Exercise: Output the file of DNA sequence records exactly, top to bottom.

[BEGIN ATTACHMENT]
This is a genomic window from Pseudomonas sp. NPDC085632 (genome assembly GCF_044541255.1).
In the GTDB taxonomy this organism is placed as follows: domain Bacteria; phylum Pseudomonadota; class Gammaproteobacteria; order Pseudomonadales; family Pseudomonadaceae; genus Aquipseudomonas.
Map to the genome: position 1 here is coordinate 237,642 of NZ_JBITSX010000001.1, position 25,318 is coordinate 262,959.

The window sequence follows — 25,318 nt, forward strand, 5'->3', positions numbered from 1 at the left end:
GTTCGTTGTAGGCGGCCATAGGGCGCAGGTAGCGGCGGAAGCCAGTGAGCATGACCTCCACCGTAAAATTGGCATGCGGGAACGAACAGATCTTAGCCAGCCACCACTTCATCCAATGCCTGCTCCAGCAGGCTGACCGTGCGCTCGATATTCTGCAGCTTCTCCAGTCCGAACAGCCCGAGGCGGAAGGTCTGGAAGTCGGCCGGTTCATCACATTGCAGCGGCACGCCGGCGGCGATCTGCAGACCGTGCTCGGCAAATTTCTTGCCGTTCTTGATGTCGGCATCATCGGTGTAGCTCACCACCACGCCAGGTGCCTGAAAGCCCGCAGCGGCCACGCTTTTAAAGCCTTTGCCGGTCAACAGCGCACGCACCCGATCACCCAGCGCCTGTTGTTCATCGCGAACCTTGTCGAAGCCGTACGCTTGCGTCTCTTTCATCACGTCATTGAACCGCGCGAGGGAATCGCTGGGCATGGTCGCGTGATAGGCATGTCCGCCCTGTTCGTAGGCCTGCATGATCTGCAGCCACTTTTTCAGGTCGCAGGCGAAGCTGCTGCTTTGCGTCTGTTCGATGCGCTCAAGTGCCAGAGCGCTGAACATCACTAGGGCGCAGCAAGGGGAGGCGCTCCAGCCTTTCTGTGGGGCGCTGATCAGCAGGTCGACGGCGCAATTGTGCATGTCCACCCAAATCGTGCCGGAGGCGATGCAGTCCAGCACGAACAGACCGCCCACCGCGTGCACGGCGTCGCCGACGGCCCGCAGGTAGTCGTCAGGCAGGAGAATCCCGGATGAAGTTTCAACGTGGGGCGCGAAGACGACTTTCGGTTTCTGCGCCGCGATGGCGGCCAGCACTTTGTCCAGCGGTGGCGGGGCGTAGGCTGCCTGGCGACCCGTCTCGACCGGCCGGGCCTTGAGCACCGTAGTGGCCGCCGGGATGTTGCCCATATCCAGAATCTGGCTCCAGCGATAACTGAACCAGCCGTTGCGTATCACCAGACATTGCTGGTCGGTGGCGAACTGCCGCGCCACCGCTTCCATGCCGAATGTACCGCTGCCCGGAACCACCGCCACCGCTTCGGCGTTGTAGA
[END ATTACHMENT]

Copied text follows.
This is a genomic window from Pseudomonas sp. NPDC085632 (genome assembly GCF_044541255.1).
In the GTDB taxonomy this organism is placed as follows: domain Bacteria; phylum Pseudomonadota; class Gammaproteobacteria; order Pseudomonadales; family Pseudomonadaceae; genus Aquipseudomonas.
Map to the genome: position 1 here is coordinate 237,642 of NZ_JBITSX010000001.1, position 25,318 is coordinate 262,959.

The window sequence follows — 25,318 nt, forward strand, 5'->3', positions numbered from 1 at the left end:
GTTCGTTGTAGGCGGCCATAGGGCGCAGGTAGCGGCGGAAGCCAGTGAGCATGACCTCCACCGTAAAATTGGCATGCGGGAACGAACAGATCTTAGCCAGCCACCACTTCATCCAATGCCTGCTCCAGCAGGCTGACCGTGCGCTCGATATTCTGCAGCTTCTCCAGTCCGAACAGCCCGAGGCGGAAGGTCTGGAAGTCGGCCGGTTCATCACATTGCAGCGGCACGCCGGCGGCGATCTGCAGACCGTGCTCGGCAAATTTCTTGCCGTTCTTGATGTCGGCATCATCGGTGTAGCTCACCACCACGCCAGGTGCCTGAAAGCCCGCAGCGGCCACGCTTTTAAAGCCTTTGCCGGTCAACAGCGCACGCACCCGATCACCCAGCGCCTGTTGTTCATCGCGAACCTTGTCGAAGCCGTACGCTTGCGTCTCTTTCATCACGTCATTGAACCGCGCGAGGGAATCGCTGGGCATGGTCGCGTGATAGGCATGTCCGCCCTGTTCGTAGGCCTGCATGATCTGCAGCCACTTTTTCAGGTCGCAGGCGAAGCTGCTGCTTTGCGTCTGTTCGATGCGCTCAAGTGCCAGAGCGCTGAACATCACTAGGGCGCAGCAAGGGGAGGCGCTCCAGCCTTTCTGTGGGGCGCTGATCAGCAGGTCGACGGCGCAATTGTGCATGTCCACCCAAATCGTGCCGGAGGCGATGCAGTCCAGCACGAACAGACCGCCCACCGCGTGCACGGCGTCGCCGACGGCCCGCAGGTAGTCGTCAGGCAGGAGAATCCCGGATGAAGTTTCAACGTGGGGCGCGAAGACGACTTTCGGTTTCTGCGCCGCGATGGCGGCCAGCACTTTGTCCAGCGGTGGCGGGGCGTAGGCTGCCTGGCGACCCGTCTCGACCGGCCGGGCCTTGAGCACCGTAGTGGCCGCCGGGATGTTGCCCATATCCAGAATCTGGCTCCAGCGATAACTGAACCAGCCGTTGCGTATCACCAGACATTGCTGGTCGGTGGCGAACTGCCGCGCCACCGCTTCCATGCCGAATGTACCGCTGCCCGGAACCACCGCCACCGCTTCGGCGTTGTAGA